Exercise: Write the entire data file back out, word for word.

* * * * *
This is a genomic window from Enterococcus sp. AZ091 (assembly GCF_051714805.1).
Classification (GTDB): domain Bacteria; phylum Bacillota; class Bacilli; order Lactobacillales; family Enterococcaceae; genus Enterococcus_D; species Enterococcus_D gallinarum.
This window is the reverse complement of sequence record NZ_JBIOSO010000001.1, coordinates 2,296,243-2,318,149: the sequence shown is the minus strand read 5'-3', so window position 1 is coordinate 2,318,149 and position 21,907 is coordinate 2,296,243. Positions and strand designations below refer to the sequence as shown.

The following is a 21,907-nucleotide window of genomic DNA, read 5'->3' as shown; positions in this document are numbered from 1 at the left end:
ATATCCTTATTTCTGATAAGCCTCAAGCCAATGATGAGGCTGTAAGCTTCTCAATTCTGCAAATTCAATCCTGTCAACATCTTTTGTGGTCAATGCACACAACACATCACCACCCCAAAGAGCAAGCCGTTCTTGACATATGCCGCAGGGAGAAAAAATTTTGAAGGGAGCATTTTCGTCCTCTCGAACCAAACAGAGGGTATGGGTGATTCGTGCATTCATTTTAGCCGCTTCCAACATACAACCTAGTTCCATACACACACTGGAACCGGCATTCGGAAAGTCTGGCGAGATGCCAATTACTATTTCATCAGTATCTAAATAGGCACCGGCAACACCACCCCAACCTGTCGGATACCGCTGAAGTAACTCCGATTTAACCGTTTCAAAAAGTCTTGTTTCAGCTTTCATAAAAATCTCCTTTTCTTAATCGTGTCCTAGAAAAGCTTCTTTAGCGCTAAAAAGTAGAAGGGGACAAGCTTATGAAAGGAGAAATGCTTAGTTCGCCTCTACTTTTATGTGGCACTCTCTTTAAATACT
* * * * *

This is a genomic window from Enterococcus sp. AZ091 (assembly GCF_051714805.1).
Classification (GTDB): domain Bacteria; phylum Bacillota; class Bacilli; order Lactobacillales; family Enterococcaceae; genus Enterococcus_D; species Enterococcus_D gallinarum.
This window is the reverse complement of sequence record NZ_JBIOSO010000001.1, coordinates 2,296,243-2,318,149: the sequence shown is the minus strand read 5'-3', so window position 1 is coordinate 2,318,149 and position 21,907 is coordinate 2,296,243. Positions and strand designations below refer to the sequence as shown.

The following is a 21,907-nucleotide window of genomic DNA, read 5'->3' as shown; positions in this document are numbered from 1 at the left end:
ATATCCTTATTTCTGATAAGCCTCAAGCCAATGATGAGGCTGTAAGCTTCTCAATTCTGCAAATTCAATCCTGTCAACATCTTTTGTGGTCAATGCACACAACACATCACCACCCCAAAGAGCAAGCCGTTCTTGACATATGCCGCAGGGAGAAAAAATTTTGAAGGGAGCATTTTCGTCCTCTCGAACCAAACAGAGGGTATGGGTGATTCGTGCATTCATTTTAGCCGCTTCCAACATACAACCTAGTTCCATACACACACTGGAACCGGCATTCGGAAAGTCTGGCGAGATGCCAATTACTATTTCATCAGTATCTAAATAGGCACCGGCAACACCACCCCAACCTGTCGGATACCGCTGAAGTAACTCCGATTTAACCGTTTCAAAAAGTCTTGTTTCAGCTTTCATAAAAATCTCCTTTTCTTAATCGTGTCCTAGAAAAGCTTCTTTAGCGCTAAAAAGTAGAAGGGGACAAGCTTATGAAAGGAGAAATGCTTAGTTCGCCTCTACTTTTATGTGGCACTCTCTTTAAATACT